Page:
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CDIS 100: Intro. to Communication Sciences & Disorders: Evaluating: Quality and Suitability of Sources

The Purpose of this Page

In addition to familiarizing yourself with various types of information, you'll need to evaluate the suitability and quality of each information source you consider for your research project. Apply CRAAP Test criteria to evaluate all sources of information, and use Assessing the Evidence to introduce yourself to disciplinary considerations when evaluating evidence.  

The CRAAP Test: Evaluating Your Sources

The CRAAP Test -- Whether reading a book, article, or website, be an information skeptic--scrutinize, analyze, and evaluate your sources.

Currency: the timeliness of the information
• When was the information published or posted?
• Has the information been revised or updated? 
• Is the information current or out-of-date for your topic?
 
Relevance: how well it fits your research
• How well does this suit your topic or answer your questions? 
• Who is the intended audience?
• Would you be comfortable using this source for a research paper?
 
Authority: the production of the information
• Who is the author/publisher/source/sponsor?
• Are the author’s credentials or organizational affliations given?
• What are the author’s qualifications to write on the topic?
• Is there a way to contact the author?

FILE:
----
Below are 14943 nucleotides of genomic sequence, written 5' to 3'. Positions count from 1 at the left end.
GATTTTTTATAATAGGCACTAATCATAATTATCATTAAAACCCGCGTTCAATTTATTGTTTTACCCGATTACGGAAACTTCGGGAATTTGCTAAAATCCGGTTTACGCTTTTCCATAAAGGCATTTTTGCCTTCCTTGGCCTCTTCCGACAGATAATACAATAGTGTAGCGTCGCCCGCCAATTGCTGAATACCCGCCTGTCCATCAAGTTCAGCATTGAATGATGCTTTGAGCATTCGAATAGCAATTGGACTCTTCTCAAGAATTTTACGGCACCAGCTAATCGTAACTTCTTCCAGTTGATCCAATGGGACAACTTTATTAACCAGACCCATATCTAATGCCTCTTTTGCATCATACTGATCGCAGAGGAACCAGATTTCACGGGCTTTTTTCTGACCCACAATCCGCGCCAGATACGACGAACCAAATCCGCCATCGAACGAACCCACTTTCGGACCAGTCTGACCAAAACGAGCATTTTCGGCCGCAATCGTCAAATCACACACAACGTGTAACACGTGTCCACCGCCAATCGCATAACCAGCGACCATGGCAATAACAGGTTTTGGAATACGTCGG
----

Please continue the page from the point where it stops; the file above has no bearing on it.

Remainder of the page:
Accuracy: the reliability, truthfulness, and correctness of the information
• Where does the information come from?
• Has the information been reviewed or refereed?
• Can you verify any of the information?
• What evidence is provided? 
 
Purpose: the reason the information was produced
• Is the purpose to inform, sell, entertain, or persuade?
• Do the authors/sponsors make their intentions clear?
• From what perspective does the author(s) approach the subject?

Assessing the Evidence

In addition to evaluating sources according to CRAAP Test criteria, consider the following which are used by communicative disorder professionals when evaluating evidence

Independent confirmation and converging evidence. How much support is evident from other studies? How might areas of disagreement in other studies detract from overall supporting evidence? How rigorously researched were these supporting documents?

Experimental control. How were research elements managed and controlled by the research design? Was a (control) group used for comparison? Were participants randomly assigned between the control and treatment groups?

Avoidance of subjectivity and bias. How were subjectivity and bias removed or reduced by the research design? Were participants, researchers, and other involved parties removed from practices that might influence data collection or measurements? Were parties blinded or masked from activities that may be influenced by bias?

Effect sizes and confidence intervals. Was statistical analysis used to measure differences when comparing one thing to another? Were confidence intervals calculated and provided as part of the study?

Relevance and feasibility. In terms of relevance and feasibility, how pertinent is this study to its own stated aims and the overall purposes of communicative studies?